From Cute Overload (where else?)
Thursday, August 13, 2009
Tuesday, August 4, 2009
Last night, I finally got around to watching Fox's new dating reality show, More to Love.
While I enjoyed it, in the same way that I enjoy watching other reality shows in which people are humiliated and cry on camera, I felt even dirtier than usual watching it. And not just because I felt sorry for these "curvy" women and their shameful exploitation at the hands of Fox.
The problem was that while I was excited to finally see a dating show that featured women (and a man) who aren't size 2, and with whom people like me could identify, I quickly realized that the show wasn't about finally giving us fat folks our time in the sun.
It was about creating a spectacle in which fat women could be gawked at, and laughed at, by America.
One of the pleasures of watching The Bachelor, on which this show is modeled, is seeing women who desperately crave male love and attention go insane before the camera, weeping over a man they've only met that week (or sometimes that night). Certainly schadenfreude is one of the most compelling reasons to watch reality tv.
But More to Love hit close to home for me. I am, like many Americans, a fat woman, and I am evidently quite lucky that someone loves me. (Of course my husband and I met when I was substantially thinner than I am now.)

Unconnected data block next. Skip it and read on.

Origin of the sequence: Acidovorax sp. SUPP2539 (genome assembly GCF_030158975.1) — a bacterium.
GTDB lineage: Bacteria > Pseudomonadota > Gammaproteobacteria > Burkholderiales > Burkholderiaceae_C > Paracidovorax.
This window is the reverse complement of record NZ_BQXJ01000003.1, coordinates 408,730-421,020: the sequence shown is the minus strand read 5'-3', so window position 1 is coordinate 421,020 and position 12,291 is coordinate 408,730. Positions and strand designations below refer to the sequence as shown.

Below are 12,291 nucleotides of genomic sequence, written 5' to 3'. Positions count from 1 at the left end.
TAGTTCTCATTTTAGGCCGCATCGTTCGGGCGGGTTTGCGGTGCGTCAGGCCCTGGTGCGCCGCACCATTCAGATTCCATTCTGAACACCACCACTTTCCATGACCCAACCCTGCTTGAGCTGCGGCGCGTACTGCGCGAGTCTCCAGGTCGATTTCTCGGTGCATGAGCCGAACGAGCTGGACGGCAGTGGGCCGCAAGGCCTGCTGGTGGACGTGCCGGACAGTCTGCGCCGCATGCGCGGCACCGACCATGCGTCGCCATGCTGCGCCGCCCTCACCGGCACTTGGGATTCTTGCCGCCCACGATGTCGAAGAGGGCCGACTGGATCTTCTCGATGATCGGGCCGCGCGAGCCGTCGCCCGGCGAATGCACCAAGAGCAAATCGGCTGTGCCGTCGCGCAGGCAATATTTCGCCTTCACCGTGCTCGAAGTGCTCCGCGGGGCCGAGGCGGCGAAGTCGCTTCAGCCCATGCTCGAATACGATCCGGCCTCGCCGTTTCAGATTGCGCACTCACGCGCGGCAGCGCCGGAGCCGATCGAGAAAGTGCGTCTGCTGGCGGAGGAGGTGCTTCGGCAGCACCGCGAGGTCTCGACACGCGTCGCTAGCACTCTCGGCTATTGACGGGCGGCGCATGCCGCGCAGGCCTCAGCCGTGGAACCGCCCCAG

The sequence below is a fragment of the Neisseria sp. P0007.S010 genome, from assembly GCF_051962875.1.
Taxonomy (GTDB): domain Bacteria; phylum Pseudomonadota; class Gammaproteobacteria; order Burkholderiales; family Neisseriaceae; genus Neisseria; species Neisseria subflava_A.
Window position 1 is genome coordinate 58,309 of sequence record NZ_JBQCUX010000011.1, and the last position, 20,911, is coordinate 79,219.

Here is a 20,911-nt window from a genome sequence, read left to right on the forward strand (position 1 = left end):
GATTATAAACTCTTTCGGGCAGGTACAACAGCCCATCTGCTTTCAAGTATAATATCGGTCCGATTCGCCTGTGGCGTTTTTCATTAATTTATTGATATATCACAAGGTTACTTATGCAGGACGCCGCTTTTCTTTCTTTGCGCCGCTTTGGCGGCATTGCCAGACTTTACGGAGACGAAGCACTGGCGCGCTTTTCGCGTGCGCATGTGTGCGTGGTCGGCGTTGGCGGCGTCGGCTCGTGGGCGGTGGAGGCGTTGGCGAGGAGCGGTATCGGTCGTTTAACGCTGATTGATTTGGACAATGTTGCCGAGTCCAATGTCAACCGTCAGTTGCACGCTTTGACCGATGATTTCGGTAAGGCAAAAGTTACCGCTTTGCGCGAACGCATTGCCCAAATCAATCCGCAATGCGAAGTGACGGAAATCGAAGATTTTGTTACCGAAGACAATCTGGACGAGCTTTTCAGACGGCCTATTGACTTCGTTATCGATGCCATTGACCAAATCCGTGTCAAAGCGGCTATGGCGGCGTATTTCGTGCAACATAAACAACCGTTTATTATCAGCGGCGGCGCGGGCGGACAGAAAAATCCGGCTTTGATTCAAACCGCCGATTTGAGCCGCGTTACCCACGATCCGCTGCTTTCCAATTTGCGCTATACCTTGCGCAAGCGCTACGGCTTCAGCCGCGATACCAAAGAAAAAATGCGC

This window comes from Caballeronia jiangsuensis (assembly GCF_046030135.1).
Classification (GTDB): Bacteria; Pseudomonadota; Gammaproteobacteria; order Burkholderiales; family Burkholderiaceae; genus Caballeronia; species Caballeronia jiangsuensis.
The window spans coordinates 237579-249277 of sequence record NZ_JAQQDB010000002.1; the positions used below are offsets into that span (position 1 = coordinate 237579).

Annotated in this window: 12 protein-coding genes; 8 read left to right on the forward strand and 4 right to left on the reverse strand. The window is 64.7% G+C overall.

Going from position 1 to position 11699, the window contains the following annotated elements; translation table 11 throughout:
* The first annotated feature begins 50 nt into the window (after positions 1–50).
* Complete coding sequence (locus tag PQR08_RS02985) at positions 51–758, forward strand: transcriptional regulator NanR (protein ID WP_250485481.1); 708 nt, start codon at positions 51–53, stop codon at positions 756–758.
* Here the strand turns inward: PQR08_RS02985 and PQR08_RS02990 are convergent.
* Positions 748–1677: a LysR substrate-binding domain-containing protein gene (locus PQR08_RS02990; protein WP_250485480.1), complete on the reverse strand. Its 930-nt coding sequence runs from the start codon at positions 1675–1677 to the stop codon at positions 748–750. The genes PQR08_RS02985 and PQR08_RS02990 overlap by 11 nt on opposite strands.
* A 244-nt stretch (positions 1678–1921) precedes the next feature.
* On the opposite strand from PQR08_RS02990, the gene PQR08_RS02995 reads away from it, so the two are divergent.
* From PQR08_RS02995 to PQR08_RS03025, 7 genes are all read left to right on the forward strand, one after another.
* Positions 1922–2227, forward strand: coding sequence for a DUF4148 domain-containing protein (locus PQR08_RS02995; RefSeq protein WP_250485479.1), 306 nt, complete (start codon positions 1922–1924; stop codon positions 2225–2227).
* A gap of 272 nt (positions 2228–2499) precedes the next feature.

But the women on this show, during their "confessionals," tell us that a fat woman is not worthy of love. They all told remarkably similar, and heartbreaking, stories about not having had dates before, having been rejected over and over because of their weight, and being consigned to the role of the fat friend--always the bridesmaid, never the bride. Not only never the bride, but most of these women have apparently never even made it to first base. On this show, fat is not empowering or beautiful, but pathetic and sad.
While ostensibly the show intends to demonstrate that all women, regardless of size, can be beautiful and can be loved, clearly that won't be the lesson for either the viewer or the participants. In fact, of the five women who were sent home in the show's first episode, at least one said that it was her "last chance" to find love. So being rejected by Luke, the show's bachelor, means that there is no one out there to love them, even though the set up of the show--20 women competing for one man--means, by definition, that 19 women will be rejected.
And to make matters worse, not only have many of these women not had a single bit of amorous attention in their lives, but Luke gave out diamond rings to all of the women, as a symbol of his promise to accept them the way that they are. After a few of them cry (again, the women go from never having dated to wearing a diamond ring on their ring finger) in relief and delight, they are told to remove the rings, because only those women who are asked to stay get to keep their rings. Those women being sent home go home ring-less, hopeless, and even more despondent than when they arrived.
Oh, I'll keep watching. But I'll feel shameful and ashamed--for the women on the show, most of whom will end up feeling more defeated and deflated than ever, for other fat women watching the show, who are being told that this exploitative show is "inspirational," and for me, who feels grateful that I have a husband, yet sickened at the notion that if I didn't, I would never find love again.
Because as we learned last night, between all the tears, fat women are not worthy of love.